The principal location for system configuration information is within /etc/rc.conf. This file contains a wide range of configuration information, principally used at system startup to configure the system. Its name directly implies this; it is configuration information for the rc* files.
An administrator should make entries in the rc.conf file to override the default settings from /etc/defaults/rc.conf. The defaults file should not be copied verbatim to /etc - it contains default values, not examples. All system-specific changes should be made in the rc.conf file itself.
A number of strategies may be applied in clustered applications to separate site-wide configuration from system-specific configuration in order to keep administration overhead down. The recommended approach is to place site-wide configuration into another file, such as /etc/rc.conf.site, and then include this file into /etc/rc.conf, which will contain only system-specific information.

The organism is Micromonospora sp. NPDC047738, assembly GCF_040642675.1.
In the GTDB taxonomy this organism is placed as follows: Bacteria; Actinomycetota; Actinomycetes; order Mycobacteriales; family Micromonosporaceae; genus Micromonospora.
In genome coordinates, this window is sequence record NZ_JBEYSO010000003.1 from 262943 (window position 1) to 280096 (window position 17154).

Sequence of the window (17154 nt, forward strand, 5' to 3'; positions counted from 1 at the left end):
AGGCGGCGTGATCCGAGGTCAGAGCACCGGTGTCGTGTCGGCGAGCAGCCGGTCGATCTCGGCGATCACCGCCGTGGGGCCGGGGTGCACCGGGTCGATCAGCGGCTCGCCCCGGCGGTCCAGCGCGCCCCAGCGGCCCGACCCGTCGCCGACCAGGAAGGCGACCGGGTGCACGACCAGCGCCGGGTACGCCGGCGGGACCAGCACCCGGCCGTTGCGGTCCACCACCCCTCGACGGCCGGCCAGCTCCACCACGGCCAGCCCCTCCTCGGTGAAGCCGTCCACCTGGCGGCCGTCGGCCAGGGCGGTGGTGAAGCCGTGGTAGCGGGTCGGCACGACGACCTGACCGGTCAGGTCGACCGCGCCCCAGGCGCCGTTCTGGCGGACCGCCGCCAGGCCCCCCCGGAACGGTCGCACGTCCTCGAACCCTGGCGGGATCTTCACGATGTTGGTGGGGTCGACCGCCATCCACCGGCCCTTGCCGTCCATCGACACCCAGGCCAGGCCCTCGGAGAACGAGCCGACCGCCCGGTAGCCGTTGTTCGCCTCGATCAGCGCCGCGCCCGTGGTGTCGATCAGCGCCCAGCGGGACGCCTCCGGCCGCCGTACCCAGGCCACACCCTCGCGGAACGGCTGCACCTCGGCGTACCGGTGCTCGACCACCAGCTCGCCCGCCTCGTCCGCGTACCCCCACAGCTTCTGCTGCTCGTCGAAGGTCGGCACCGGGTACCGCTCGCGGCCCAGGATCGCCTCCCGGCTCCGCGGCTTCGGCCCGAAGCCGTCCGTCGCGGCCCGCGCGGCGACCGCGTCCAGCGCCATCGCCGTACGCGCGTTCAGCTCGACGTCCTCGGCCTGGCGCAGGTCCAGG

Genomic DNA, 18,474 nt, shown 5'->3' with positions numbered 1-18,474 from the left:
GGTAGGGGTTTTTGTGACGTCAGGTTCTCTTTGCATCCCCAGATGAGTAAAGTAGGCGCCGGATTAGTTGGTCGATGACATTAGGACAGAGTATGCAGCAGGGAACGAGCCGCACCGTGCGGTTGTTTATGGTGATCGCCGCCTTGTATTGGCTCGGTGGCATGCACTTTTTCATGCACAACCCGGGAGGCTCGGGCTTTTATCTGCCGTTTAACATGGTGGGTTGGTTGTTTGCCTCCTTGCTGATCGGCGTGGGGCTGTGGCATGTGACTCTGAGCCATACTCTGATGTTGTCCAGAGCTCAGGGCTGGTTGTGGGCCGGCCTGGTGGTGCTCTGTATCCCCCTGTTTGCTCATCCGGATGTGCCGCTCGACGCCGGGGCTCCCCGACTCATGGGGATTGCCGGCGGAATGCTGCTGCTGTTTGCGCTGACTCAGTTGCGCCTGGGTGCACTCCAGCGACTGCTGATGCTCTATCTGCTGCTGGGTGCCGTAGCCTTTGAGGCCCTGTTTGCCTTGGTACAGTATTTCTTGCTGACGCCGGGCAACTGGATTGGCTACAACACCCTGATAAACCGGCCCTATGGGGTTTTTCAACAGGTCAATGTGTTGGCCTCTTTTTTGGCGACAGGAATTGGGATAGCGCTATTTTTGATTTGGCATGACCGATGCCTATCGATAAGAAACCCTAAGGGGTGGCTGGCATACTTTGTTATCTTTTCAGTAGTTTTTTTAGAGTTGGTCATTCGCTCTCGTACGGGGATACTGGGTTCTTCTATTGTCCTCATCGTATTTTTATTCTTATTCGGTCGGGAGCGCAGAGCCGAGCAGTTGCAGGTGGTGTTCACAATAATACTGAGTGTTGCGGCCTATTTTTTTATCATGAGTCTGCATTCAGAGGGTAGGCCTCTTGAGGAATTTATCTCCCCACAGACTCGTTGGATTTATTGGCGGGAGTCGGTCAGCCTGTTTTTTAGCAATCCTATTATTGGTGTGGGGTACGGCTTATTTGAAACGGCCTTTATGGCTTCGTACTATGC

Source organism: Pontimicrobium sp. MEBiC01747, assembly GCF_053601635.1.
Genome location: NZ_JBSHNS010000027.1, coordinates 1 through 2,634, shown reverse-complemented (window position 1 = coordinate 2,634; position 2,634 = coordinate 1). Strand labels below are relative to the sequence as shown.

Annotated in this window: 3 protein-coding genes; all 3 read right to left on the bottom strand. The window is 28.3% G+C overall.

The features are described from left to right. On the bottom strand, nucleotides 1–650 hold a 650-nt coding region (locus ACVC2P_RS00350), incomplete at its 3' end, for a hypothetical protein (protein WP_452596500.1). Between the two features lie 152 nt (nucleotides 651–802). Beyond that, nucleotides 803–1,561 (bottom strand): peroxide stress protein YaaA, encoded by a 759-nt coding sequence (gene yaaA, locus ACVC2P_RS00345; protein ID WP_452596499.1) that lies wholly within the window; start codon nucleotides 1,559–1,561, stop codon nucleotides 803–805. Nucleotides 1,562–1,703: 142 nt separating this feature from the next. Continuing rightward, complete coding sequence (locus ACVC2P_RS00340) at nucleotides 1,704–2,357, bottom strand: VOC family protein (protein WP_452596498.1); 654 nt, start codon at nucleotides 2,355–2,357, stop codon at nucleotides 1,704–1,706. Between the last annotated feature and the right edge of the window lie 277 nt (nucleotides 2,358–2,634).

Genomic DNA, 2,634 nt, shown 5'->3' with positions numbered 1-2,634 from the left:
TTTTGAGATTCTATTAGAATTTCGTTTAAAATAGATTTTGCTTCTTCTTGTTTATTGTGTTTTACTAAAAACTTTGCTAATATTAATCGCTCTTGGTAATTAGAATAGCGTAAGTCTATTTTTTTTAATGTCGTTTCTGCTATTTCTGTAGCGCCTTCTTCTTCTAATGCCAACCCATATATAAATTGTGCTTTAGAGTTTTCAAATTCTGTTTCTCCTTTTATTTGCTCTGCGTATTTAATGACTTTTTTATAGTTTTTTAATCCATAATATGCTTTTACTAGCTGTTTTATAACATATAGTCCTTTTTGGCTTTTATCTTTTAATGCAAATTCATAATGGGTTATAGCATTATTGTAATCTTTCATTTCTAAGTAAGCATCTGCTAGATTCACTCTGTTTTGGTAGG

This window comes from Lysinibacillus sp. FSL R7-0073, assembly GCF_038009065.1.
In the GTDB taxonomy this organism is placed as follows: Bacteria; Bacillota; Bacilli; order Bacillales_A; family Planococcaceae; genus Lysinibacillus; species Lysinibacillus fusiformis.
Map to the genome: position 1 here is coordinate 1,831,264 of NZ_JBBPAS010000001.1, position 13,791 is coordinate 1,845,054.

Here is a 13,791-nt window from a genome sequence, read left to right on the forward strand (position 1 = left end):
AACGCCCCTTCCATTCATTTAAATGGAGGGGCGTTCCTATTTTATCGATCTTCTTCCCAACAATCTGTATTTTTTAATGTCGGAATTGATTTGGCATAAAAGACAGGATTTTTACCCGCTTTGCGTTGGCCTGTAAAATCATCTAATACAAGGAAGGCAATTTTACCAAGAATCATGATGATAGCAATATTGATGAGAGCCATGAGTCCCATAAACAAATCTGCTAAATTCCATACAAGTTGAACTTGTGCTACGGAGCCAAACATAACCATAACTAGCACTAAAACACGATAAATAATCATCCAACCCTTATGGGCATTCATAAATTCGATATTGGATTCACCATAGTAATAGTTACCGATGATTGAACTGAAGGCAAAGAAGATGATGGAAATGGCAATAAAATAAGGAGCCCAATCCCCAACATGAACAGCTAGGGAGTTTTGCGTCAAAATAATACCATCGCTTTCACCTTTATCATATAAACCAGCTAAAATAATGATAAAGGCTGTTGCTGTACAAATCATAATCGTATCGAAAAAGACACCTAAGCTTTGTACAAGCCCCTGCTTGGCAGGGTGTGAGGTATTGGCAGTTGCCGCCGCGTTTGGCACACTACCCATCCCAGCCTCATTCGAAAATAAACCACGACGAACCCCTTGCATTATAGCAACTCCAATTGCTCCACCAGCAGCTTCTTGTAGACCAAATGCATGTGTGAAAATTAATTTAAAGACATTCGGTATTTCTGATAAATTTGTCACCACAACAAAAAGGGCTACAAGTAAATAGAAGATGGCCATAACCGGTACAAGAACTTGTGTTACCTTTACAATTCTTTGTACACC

As rc.conf is read by sh(1) it is trivial to achieve this. For example:
. rc.conf.site hostname="node15.example.com" network_interfaces="fxp0 lo0" ifconfig_fxp0="inet 10.1.1.1"
defaultrouter="10.1.1.254" saver="daemon" blanktime="100"
The rc.conf.site file can then be distributed to every system using rsync or similar program, whilst the rc.conf file remains unique.
Upgrading the system using sysinstall(8) or make world will not overwrite the rc.conf file, so system configuration information will not be lost.
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